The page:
Small undead, any neutral

7 (-2) 13 (+1) 10 (+0) 9 (-1) 9 (-1) 11 (+0)

Armor Class 11
Hit Points 21 (6d6)
Speed 0 ft., fly 20 ft.
Damage Resistances acid, fire, lightning, thunder; bludgeoning, piercing, and slashing from non magical weapons
Damage Immunities cold, necrotic, poison
Condition Immunities charmed, exhaustion, frightened, grappled, paralyzed, petrified, poisoned, prone, restrained
Senses darkvision 30 ft., passive Perception 9
Languages understands but does not speak any languages it knew in life
Challenge 3 (700 XP)

Special Traits

  • Incorporeal Movement. The inn-wight can move through other creatures and objects as if they were difficult terrain. If it ends its turn inside an object, or if it passes over an unbroken line of salt, it takes 5 (1d10) force damage.
  • Energy Drain. When an inn-wight makes contact with a sleeping humanoid, it must make a DC 15 Wisdom saving throw each hour, for up to 8 hours. On a failure the creature is drained of one Hit Die’s worth of hit points, and its maximum hit points are reduced accordingly. On a success the creature wakes up and the inn-wight flees. A creature reduced to zero hit points makes death saving throws, as normal. Each long rest recovers one Hit Die’s worth of hit points, or a greater restoration will restore all hit points.


  • Multiattack. The inn-wight can make 1d6 tantrum attacks.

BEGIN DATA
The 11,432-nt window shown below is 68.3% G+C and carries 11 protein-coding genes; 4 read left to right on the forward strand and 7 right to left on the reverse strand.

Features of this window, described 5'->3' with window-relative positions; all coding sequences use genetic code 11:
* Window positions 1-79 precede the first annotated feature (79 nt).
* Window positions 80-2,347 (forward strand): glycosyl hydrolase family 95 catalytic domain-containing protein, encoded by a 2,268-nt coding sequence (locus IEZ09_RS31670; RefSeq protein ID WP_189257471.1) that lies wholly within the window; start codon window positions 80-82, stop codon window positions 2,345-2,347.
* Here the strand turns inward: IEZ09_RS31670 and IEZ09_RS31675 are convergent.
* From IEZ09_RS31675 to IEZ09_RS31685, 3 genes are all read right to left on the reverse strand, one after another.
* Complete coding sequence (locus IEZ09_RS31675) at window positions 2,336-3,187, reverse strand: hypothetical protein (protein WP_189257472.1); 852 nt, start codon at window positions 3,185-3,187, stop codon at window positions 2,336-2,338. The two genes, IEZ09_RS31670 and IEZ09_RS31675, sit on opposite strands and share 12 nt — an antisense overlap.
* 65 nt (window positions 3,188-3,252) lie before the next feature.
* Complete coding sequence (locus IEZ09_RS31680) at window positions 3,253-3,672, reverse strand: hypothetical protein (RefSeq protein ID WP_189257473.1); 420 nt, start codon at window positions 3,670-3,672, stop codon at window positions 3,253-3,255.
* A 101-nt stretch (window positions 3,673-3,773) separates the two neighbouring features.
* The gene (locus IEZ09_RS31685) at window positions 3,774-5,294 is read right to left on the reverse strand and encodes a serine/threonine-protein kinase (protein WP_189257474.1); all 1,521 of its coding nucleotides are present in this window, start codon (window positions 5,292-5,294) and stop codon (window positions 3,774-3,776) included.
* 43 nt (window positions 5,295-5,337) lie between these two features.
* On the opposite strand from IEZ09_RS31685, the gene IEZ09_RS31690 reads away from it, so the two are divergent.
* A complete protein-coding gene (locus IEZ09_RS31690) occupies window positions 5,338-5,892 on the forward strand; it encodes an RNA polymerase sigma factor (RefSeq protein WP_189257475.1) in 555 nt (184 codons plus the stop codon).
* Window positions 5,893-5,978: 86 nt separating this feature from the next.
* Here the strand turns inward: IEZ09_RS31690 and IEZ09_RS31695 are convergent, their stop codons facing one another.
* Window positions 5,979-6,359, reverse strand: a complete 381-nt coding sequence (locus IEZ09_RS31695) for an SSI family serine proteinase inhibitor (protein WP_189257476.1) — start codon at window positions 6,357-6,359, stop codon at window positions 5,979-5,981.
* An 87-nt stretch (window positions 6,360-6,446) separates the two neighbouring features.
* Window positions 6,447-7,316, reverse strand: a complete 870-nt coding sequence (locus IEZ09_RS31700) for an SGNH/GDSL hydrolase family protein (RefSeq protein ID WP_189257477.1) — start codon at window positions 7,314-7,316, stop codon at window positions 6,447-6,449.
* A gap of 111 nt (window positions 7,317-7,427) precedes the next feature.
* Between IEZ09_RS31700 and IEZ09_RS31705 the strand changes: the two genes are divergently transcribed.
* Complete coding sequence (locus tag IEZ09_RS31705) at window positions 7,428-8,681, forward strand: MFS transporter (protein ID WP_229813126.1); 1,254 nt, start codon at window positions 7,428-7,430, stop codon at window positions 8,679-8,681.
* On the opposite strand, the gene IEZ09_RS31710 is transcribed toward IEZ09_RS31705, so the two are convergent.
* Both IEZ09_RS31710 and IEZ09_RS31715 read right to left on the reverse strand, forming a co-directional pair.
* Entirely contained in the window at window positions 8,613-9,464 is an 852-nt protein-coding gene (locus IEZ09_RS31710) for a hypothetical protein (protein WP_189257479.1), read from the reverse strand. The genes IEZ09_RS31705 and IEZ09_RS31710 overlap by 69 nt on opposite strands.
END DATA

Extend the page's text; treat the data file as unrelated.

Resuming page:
• Tantrum. Ranged Weapon Attack: +3 to hit, range 30 ft., one target. Hit: 3 (1d4+1) bludgeoning damage. Requires the presence of small, loose objects.


Inn-wights are not intentionally malicious; they are unaware of the effects of their suffering. But if angered or trapped, it will hurl the objects in a room at its attacker in a typically childish fit.


These ghosts appear as shimmering, insubstantial forms of children, with sad, lonely faces and hollow spaces where their eyes should be.

Lonely Souls. Inn-wights are the ghosts of children who do not realize that they are dead, and they wander a city in search of warmth and comfort. Inns are considered welcoming, and these ghosts crawl into bed with someone who resembles a lost parent or who at least appears to offer some inkling of kindness or security.

The ghost’s presence plagues a victim with nightmares full of loneliness and despair, draining the warmth -and life – from a person’s body. If an inn-wight remains with a mortal until dawn, the victim awakens, shivering and weakened, with a sense of having aged years in one night.

Childish Superstition. Respectable inns in very old cities often follow the tradition of adding a “salt surcharge” to the cost of a room, enough to obtain a small bag of salt each night to spread in a protective circle around the bed to keep any wandering inn-wights at bay.

Section 15: Copyright Notice

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